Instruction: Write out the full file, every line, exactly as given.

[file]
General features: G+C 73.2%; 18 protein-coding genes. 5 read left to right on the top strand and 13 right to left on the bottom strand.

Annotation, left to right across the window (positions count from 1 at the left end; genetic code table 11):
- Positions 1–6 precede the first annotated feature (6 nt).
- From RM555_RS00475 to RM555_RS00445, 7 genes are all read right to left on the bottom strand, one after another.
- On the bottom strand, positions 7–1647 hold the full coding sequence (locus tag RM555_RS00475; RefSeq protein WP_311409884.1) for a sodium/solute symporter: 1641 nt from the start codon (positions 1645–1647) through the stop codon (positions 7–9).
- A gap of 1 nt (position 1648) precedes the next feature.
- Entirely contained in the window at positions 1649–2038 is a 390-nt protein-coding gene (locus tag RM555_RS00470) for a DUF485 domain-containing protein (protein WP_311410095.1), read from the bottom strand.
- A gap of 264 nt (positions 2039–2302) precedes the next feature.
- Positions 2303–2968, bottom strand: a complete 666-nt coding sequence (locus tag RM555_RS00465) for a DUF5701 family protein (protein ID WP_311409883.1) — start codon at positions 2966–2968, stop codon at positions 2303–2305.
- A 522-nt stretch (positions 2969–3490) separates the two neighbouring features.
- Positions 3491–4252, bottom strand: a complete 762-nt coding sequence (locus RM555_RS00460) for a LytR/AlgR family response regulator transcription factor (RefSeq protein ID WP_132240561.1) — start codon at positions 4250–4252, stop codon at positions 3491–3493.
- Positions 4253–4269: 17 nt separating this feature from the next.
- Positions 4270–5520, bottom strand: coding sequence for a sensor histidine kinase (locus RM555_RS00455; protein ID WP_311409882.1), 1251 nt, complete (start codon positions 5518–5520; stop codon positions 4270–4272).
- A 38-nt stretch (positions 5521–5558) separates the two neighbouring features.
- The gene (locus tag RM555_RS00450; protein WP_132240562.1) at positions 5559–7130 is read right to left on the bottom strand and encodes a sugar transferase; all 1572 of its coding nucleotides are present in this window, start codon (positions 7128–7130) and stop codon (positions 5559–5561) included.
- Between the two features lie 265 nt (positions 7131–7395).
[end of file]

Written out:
General features: G+C 73.2%; 18 protein-coding genes. 5 read left to right on the top strand and 13 right to left on the bottom strand.

Annotation, left to right across the window (positions count from 1 at the left end; genetic code table 11):
- Positions 1–6 precede the first annotated feature (6 nt).
- From RM555_RS00475 to RM555_RS00445, 7 genes are all read right to left on the bottom strand, one after another.
- On the bottom strand, positions 7–1647 hold the full coding sequence (locus tag RM555_RS00475; RefSeq protein WP_311409884.1) for a sodium/solute symporter: 1641 nt from the start codon (positions 1645–1647) through the stop codon (positions 7–9).
- A gap of 1 nt (position 1648) precedes the next feature.
- Entirely contained in the window at positions 1649–2038 is a 390-nt protein-coding gene (locus tag RM555_RS00470) for a DUF485 domain-containing protein (protein WP_311410095.1), read from the bottom strand.
- A gap of 264 nt (positions 2039–2302) precedes the next feature.
- Positions 2303–2968, bottom strand: a complete 666-nt coding sequence (locus tag RM555_RS00465) for a DUF5701 family protein (protein ID WP_311409883.1) — start codon at positions 2966–2968, stop codon at positions 2303–2305.
- A 522-nt stretch (positions 2969–3490) separates the two neighbouring features.
- Positions 3491–4252, bottom strand: a complete 762-nt coding sequence (locus RM555_RS00460) for a LytR/AlgR family response regulator transcription factor (RefSeq protein ID WP_132240561.1) — start codon at positions 4250–4252, stop codon at positions 3491–3493.
- Positions 4253–4269: 17 nt separating this feature from the next.
- Positions 4270–5520, bottom strand: coding sequence for a sensor histidine kinase (locus RM555_RS00455; protein ID WP_311409882.1), 1251 nt, complete (start codon positions 5518–5520; stop codon positions 4270–4272).
- A 38-nt stretch (positions 5521–5558) separates the two neighbouring features.
- The gene (locus tag RM555_RS00450; protein WP_132240562.1) at positions 5559–7130 is read right to left on the bottom strand and encodes a sugar transferase; all 1572 of its coding nucleotides are present in this window, start codon (positions 7128–7130) and stop codon (positions 5559–5561) included.
- Between the two features lie 265 nt (positions 7131–7395).